"Buenos dias", "buenas noches" -- this was the first words in a foreign language I heard in my life, as a three-year old boy growing up in developing post-war Western Germany, where the first gastarbeiters had arrived from Spain. Fascinated by the strange sounds, I tried to get to know some more languages, the only opportunity being TV courses of English and French -- there was no foreign language education for pre-teen school children in Germany yet in those days. Read more
To find some answers Tim Machan explores the language's present and past, and looks ahead to its futures among the one and a half billion people who speak it. His search is fascinating and important, for definitions of English have influenced education and law in many countries and helped shape the identities of those who live in them.
This volume provides a new perspective on the evolution of the special language of medicine, based on the electronic corpus of Early Modern English Medical Texts, containing over two million words of medical writing from 1500 to 1700.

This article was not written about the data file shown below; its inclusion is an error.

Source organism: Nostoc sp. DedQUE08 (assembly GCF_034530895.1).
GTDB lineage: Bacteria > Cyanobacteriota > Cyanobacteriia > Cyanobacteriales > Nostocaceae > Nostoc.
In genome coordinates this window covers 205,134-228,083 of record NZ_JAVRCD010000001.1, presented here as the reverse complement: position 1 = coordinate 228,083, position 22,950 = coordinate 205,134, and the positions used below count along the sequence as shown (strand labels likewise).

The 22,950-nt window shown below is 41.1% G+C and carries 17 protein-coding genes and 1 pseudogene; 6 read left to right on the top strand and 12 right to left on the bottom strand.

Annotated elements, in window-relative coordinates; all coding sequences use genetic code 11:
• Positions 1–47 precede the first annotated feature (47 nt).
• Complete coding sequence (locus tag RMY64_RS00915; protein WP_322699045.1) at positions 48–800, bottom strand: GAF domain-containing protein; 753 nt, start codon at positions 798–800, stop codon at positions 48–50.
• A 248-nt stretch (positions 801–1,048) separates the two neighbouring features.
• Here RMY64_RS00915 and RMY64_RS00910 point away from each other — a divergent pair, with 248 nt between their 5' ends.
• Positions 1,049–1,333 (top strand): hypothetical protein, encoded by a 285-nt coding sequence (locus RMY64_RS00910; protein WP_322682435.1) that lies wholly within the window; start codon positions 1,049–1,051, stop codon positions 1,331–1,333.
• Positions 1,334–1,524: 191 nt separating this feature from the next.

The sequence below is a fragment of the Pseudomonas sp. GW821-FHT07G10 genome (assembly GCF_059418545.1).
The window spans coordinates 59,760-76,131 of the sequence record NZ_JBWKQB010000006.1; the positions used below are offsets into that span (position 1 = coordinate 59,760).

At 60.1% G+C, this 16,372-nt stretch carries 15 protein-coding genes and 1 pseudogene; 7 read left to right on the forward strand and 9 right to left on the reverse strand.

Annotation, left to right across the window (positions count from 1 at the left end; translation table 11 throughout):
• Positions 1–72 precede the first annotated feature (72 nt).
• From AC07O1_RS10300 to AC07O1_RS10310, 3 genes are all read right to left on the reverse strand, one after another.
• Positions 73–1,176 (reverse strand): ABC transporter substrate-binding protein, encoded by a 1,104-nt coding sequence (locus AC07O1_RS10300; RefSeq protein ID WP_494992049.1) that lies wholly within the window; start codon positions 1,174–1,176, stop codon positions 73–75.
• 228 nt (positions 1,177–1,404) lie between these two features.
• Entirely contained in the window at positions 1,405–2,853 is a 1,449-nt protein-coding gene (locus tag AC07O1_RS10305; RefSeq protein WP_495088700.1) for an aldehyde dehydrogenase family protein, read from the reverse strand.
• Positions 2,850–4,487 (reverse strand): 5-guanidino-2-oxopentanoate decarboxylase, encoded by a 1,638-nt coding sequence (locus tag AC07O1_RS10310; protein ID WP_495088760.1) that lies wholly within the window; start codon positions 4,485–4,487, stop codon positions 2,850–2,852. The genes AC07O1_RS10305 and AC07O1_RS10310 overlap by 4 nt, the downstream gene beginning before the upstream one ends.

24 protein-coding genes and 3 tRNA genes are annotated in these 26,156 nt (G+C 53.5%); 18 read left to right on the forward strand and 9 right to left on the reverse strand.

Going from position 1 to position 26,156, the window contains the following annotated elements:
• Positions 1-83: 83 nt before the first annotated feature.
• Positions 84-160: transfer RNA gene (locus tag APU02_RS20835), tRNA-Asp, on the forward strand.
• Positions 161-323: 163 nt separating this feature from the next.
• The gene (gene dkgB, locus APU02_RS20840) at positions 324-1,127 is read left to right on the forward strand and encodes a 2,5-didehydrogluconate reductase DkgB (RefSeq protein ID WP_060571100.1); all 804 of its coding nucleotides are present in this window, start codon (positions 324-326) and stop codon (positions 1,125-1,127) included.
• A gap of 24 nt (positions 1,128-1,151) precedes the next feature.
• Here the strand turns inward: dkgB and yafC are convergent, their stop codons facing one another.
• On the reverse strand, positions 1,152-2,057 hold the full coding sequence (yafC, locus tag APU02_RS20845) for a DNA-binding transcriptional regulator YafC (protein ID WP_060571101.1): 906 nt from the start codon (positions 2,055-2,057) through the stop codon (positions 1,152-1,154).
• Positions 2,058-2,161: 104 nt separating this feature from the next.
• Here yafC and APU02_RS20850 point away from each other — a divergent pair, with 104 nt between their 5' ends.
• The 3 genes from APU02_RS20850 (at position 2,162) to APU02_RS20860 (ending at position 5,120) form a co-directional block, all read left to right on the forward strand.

The recent past has seen an increasing interest in iconicity especially among linguists. This collection puts the interdisciplinary study of iconic dimensions (comprising what has been termed 'imagic iconicity',as well as 'diagrammatic iconicity', i.e. iconicity of a more abstract and less semiotic type) on the map, paying special attention to the use of iconicity in literary texts. The studies presented here explore iconicity from two different angles. A first group of authors brings into focus how far the primary code, the code of grammar is influenced by iconic motivation (with contributions on rules involved in discourse; rules in word formation; and phonological rules), and how originally iconic models have become conventionalized. Others go one step further in exploring how, for instance, the presence of iconicity can tell us more about the structure of human cognition, or how the "iconicist desire for symmetry" can be related to the symmetry of the human body. A second group of contributors is more interested in the presence of iconicity as part of the secondary code, i.e. in how speakers and writers remotivate or play with the primary code; how they concretise what has become conventional or how they use form to add to meaning in literary texts, commercial language and in the new electronic use of texts.